A 10-minute screening test to identify pre-school children who might be dyslexic has been developed by language experts at University College London.
The test can be used by children before they can read
The test will be used by children from the age of three and a half upwards, says Professor Heather van der Lely.
But Dr John Rack of Dyslexia Action urged caution about the risk of "false alarms" from short screening tests.
Dyslexia is a condition that can cause difficulty with reading, writing and spelling.
The test has been developed by Professor van der Lely, who is director of the UCL Centre for Developmental Language Disorders and Cognitive Neuroscience.
What makes this test different is that it can be carried out in only 10 minutes - and that it can be used before children are usually able to read, picking up any potential concerns before children have started full-time education.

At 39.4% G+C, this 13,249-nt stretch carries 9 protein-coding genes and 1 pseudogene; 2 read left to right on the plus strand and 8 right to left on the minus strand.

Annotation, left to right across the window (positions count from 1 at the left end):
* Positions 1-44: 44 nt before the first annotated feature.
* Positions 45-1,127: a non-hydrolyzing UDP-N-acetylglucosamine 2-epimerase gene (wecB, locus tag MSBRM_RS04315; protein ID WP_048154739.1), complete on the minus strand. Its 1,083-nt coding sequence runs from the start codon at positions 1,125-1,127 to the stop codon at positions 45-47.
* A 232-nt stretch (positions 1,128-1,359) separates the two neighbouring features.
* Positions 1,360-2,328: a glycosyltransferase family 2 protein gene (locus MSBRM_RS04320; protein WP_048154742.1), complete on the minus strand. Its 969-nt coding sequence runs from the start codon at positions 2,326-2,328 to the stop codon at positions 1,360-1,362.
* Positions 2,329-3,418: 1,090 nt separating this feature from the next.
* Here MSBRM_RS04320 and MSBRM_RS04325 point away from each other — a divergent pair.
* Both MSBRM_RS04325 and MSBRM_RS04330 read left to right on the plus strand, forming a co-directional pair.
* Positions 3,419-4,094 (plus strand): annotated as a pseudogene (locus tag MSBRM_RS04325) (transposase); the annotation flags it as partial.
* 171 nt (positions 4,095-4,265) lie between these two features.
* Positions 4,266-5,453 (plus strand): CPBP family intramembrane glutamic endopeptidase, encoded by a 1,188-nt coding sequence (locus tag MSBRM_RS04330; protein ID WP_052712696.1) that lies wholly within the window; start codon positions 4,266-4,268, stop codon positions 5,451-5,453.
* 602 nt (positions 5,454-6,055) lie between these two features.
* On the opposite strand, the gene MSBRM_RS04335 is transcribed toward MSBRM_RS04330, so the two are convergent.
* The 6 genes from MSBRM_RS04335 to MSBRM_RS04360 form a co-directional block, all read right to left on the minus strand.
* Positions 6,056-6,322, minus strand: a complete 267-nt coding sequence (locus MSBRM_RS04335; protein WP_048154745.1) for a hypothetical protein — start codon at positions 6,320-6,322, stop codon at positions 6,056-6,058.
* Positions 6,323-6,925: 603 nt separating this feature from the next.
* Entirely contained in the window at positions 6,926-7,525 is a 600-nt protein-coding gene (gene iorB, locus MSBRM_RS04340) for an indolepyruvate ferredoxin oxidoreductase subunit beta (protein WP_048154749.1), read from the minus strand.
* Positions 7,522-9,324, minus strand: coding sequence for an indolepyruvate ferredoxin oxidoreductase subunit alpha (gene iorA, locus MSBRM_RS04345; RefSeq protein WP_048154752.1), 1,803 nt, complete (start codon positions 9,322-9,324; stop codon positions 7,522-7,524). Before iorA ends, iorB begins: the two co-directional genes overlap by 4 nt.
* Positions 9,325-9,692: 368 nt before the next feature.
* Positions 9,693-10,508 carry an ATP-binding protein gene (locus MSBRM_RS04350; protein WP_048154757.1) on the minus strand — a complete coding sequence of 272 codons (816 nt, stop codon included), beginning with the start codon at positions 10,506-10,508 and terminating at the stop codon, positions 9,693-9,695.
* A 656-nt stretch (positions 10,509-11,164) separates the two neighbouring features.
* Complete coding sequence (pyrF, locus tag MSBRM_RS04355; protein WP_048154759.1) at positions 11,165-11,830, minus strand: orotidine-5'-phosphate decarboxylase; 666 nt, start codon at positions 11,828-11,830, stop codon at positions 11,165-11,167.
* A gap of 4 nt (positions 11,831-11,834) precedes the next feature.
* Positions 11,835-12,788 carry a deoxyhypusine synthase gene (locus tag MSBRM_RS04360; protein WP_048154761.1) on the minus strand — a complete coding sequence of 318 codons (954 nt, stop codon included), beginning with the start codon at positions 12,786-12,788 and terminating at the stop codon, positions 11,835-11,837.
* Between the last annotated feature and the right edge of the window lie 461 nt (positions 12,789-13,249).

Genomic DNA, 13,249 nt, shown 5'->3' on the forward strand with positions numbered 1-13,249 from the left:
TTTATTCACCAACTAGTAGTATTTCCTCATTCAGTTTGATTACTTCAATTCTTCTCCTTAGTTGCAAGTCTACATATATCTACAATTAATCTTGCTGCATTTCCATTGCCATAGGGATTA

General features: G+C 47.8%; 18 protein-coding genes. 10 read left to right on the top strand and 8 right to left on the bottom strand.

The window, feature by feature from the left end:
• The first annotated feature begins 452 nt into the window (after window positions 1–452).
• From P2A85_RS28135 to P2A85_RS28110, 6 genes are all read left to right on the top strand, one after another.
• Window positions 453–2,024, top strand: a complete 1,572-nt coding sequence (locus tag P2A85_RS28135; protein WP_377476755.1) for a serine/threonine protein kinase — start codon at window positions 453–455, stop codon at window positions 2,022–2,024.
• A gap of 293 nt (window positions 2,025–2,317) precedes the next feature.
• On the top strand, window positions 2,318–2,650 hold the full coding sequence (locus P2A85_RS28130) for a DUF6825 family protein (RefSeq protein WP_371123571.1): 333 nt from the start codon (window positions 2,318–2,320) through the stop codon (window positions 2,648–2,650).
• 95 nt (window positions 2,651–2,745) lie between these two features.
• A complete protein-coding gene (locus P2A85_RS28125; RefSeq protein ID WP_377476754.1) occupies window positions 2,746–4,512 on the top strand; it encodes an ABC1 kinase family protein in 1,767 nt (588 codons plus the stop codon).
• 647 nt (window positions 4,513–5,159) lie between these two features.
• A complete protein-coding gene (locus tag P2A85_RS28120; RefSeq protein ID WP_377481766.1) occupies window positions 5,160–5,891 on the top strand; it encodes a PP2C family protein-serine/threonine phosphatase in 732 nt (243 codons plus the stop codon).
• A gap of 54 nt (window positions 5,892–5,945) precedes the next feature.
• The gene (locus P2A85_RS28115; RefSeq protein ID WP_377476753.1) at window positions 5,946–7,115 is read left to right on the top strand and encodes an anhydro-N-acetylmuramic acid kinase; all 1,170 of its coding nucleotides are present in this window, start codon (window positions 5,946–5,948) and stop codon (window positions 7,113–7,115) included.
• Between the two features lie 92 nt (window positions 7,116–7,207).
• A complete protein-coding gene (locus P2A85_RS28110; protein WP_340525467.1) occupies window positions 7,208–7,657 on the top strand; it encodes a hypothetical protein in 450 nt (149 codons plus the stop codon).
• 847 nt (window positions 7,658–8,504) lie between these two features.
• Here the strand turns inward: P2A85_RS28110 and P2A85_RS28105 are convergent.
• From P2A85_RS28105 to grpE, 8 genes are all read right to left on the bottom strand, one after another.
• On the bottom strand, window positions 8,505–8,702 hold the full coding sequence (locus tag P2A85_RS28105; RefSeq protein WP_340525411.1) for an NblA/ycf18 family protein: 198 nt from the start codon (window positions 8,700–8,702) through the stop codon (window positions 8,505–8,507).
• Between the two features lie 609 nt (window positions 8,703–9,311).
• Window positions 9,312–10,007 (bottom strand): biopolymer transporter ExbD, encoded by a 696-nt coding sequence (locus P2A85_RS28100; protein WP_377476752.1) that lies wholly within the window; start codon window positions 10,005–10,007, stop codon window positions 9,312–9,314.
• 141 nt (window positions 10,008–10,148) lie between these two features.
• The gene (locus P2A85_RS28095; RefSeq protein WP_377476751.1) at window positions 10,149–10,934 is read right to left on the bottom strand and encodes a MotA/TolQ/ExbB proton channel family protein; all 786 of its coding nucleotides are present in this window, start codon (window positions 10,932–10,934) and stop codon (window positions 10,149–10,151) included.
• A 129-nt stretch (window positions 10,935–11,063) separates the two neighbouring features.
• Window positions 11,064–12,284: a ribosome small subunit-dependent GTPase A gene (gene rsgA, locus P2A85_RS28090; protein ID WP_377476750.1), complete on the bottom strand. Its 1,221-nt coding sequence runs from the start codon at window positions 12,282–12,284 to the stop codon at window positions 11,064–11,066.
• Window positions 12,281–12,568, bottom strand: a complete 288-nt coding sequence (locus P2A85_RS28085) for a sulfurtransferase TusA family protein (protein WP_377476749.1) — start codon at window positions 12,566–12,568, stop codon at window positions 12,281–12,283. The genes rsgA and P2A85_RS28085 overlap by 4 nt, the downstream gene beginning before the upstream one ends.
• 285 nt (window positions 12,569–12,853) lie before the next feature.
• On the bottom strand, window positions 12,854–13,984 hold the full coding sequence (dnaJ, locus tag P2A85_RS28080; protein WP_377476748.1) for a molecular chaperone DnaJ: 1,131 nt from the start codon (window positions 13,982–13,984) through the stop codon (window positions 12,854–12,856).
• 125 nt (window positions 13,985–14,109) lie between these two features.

Professor van der Lely, speaking on BBC Radio 4's Today programme, said that the test, which asks a child to repeat sentences and re-tell a story, can help with early intervention.
"Many children who have more severe language problems are not spotted until they're seven, eight or nine years of age, which is a huge cost for everybody," said Professor van der Lely.
The test examines how children use language - with particular attention to "phonology", which is how sounds build up into words.
"For the dyslexic part we're trying to look at the phonology, as we know that children who have problems with phonology are at risk for dyslexia. So we're trying to pick it up before the child even starts to read."
However, head of assessment and research at Dyslexia Action Dr Rack urged caution about such screening tests.
While welcoming any extra help for parents worried about their children, he said "a note of caution is needed".
"A test such as this can only give an indication - it's a screening test and any test only taking 10 minutes will be subject to all kinds of technical difficulties over interpretation," said Dr Rack.
"We do know from the history of similar screening tests that they can produce a number of false alarms and can miss more subtle difficulties."
Professor van der Lely said the test had been used with 700 pupils and was found to be as reliable as tests which lasted 90 minutes.